Wet and cold! That is how many people will recall the 2008-growing season. And in a general sense that is a good description, as the Iowa statewide accumulation of crop growth degree days was about 130 behind the 30-year average, and rainfall was more than 7 inches above normal. "But when we examine each by crop reporting district through the season, the story gets a bit more complex, depending on where you are looking," says Rich Pope, an Iowa State University Extension program specialist who has kept track of the growing season on the ISU Integrated Crop Management news Web site this year.
Heat: The graph below shows the degree day accumulations by crop reporting district. The statewide average across all regions is shown as the bold red line in the middle.
The chart can be read by looking at the slope of the line. When it is going up, that time of the season was gaining in heat (temperatures were above normal); when it is going down, heat was lost relative to the 30-year average.
Observations from the degree day graph
1. With a few oscillations, the first 10 weeks of the season (up to around August 10) in Iowa were consistently slightly cooler than average, with degree day accumulations lagging behind normal.
2. For approximately 6 weeks from August into early September Iowa experienced remarkably cool weather, but by late September and the first week of October temperatures were above normal. Reports of corn and soybean both taking their sweet time to get to maturity can be largely attributed to the cool August and September. Considering early season planting problems, the slightly cooler temperatures were favorable because of the lack of heat stresses that contributed wonderfully to crop development.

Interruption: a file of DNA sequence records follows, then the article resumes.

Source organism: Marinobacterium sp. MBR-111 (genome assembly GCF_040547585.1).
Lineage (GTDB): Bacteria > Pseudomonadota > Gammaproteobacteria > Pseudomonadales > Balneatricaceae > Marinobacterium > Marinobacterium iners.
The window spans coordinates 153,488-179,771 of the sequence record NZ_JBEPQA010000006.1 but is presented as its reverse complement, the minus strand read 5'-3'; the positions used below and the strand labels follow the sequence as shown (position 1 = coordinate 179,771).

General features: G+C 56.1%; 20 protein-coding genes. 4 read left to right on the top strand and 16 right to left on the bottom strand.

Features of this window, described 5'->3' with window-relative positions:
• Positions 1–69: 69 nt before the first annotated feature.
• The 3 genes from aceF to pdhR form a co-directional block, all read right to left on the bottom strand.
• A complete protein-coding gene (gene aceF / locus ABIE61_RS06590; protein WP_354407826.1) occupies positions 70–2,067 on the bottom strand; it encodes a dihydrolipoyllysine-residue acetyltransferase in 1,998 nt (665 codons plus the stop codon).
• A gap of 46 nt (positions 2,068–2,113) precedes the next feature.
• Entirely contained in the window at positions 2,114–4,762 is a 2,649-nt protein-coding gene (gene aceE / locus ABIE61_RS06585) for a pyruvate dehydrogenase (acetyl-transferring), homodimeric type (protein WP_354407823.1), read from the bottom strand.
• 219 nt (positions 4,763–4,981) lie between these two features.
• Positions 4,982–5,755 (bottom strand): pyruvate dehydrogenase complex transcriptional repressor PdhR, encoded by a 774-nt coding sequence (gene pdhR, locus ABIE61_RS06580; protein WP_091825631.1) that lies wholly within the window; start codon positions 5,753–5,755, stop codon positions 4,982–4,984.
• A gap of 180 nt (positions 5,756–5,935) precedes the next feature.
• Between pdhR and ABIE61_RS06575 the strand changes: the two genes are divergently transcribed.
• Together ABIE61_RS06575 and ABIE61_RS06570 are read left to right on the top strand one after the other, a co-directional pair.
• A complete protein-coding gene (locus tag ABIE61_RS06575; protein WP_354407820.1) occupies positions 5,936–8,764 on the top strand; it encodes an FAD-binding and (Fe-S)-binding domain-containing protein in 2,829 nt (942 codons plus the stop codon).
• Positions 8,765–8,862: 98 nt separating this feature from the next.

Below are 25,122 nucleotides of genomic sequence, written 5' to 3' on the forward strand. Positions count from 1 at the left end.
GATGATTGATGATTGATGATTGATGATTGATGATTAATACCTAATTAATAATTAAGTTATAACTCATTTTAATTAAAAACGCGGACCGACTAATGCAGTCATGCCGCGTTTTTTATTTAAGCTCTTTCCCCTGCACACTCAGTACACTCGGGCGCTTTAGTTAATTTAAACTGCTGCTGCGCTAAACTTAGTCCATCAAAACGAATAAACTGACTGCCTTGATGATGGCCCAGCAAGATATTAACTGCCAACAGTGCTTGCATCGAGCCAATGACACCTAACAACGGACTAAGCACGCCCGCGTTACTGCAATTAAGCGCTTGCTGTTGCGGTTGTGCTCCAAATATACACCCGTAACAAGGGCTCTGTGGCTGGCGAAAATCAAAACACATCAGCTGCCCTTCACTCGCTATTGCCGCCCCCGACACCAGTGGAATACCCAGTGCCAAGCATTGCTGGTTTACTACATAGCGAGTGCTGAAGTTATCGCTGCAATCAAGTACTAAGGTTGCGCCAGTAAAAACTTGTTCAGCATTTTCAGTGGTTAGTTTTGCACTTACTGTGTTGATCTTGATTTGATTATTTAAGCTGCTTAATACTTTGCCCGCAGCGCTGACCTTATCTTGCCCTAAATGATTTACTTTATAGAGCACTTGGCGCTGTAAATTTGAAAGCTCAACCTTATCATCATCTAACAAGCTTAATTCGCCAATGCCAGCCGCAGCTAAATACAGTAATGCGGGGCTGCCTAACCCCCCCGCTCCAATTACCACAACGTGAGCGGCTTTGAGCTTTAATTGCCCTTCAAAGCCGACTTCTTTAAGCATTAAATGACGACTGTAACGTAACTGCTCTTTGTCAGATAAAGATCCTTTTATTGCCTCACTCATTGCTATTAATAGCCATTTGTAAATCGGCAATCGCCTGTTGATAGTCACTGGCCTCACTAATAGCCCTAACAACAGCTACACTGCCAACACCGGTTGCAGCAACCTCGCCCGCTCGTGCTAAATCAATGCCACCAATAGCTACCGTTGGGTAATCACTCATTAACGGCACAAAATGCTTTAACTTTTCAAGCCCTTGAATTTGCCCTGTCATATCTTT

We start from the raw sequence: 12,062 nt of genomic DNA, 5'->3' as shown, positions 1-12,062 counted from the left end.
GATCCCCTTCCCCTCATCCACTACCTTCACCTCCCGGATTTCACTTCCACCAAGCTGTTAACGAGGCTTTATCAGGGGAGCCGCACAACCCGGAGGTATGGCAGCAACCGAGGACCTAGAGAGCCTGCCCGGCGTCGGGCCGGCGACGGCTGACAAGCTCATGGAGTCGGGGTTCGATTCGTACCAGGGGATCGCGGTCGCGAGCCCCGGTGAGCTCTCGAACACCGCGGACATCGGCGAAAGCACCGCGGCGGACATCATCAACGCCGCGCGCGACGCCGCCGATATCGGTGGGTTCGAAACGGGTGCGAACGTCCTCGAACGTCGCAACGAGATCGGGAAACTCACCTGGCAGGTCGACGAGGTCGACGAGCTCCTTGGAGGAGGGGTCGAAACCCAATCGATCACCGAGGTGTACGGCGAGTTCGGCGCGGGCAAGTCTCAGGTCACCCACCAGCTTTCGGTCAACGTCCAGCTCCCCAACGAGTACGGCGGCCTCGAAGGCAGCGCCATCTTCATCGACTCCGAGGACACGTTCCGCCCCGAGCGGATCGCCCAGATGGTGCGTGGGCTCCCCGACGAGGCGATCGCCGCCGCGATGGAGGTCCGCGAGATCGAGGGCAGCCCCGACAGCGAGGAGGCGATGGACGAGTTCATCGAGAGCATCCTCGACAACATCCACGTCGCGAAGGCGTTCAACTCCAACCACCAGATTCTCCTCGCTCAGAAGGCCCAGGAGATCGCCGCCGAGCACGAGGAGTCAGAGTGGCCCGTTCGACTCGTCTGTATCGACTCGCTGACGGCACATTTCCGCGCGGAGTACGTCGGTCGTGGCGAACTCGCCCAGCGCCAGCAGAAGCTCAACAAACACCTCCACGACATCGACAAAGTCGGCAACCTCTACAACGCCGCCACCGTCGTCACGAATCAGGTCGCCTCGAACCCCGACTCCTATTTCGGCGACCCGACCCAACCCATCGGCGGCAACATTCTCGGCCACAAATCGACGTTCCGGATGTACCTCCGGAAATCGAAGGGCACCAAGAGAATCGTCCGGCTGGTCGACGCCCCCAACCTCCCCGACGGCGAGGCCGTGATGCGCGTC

Rainfall: The graph below chronicles rainfall relative to long-term averages. Note that 2008 was a wet year in Iowa, in all districts except the Northwest. But about 85% of the season total rainfall above the average (6 of 7 inches) came by the second week of June. Delayed planting and replanting were key worries, and crops needed normal, but regular rainfall from June on through the season. And Iowa got just that; once the heavy rains that caused the floods ended, the rest of the season was consistently and thankfully "normal" across the state.
It is interesting to note, the lines representing east central, southeast and south central Iowa just after September 4. The remnants of Hurricane Ike and to a lesser extent Hurricane Gustaf tracked by Iowa to the southeast and considerable rainfall was recorded in the southeastern third of the state. That is evidenced by the steep upslope in the lines for those crop reporting districts relative to the rest of the state.
Note: the source for these data is the Midwest Climate Information Center in Champaign, Illinois.